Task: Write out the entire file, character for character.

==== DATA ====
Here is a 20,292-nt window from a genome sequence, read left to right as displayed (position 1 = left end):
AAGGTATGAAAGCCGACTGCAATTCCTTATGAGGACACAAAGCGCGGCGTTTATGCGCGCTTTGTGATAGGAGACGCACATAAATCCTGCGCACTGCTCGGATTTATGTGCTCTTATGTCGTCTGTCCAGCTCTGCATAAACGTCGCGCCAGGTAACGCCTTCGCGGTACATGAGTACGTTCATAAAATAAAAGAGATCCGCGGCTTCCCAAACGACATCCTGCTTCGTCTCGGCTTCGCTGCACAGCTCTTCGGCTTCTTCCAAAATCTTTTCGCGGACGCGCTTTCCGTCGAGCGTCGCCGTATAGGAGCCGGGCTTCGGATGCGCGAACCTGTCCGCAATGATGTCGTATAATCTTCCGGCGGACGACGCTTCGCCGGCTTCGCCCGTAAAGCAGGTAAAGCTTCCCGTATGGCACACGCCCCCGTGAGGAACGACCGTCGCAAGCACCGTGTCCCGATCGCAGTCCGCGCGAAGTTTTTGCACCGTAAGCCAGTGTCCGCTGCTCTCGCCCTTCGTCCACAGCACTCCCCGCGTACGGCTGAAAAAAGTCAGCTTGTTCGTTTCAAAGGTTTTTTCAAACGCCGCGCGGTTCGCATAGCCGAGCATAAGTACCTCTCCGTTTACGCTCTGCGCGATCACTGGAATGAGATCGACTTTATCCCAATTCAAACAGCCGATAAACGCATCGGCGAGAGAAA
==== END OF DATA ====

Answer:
Here is a 20,292-nt window from a genome sequence, read left to right as displayed (position 1 = left end):
AAGGTATGAAAGCCGACTGCAATTCCTTATGAGGACACAAAGCGCGGCGTTTATGCGCGCTTTGTGATAGGAGACGCACATAAATCCTGCGCACTGCTCGGATTTATGTGCTCTTATGTCGTCTGTCCAGCTCTGCATAAACGTCGCGCCAGGTAACGCCTTCGCGGTACATGAGTACGTTCATAAAATAAAAGAGATCCGCGGCTTCCCAAACGACATCCTGCTTCGTCTCGGCTTCGCTGCACAGCTCTTCGGCTTCTTCCAAAATCTTTTCGCGGACGCGCTTTCCGTCGAGCGTCGCCGTATAGGAGCCGGGCTTCGGATGCGCGAACCTGTCCGCAATGATGTCGTATAATCTTCCGGCGGACGACGCTTCGCCGGCTTCGCCCGTAAAGCAGGTAAAGCTTCCCGTATGGCACACGCCCCCGTGAGGAACGACCGTCGCAAGCACCGTGTCCCGATCGCAGTCCGCGCGAAGTTTTTGCACCGTAAGCCAGTGTCCGCTGCTCTCGCCCTTCGTCCACAGCACTCCCCGCGTACGGCTGAAAAAAGTCAGCTTGTTCGTTTCAAAGGTTTTTTCAAACGCCGCGCGGTTCGCATAGCCGAGCATAAGTACCTCTCCGTTTACGCTCTGCGCGATCACTGGAATGAGATCGACTTTATCCCAATTCAAACAGCCGATAAACGCATCGGCGAGAGAAA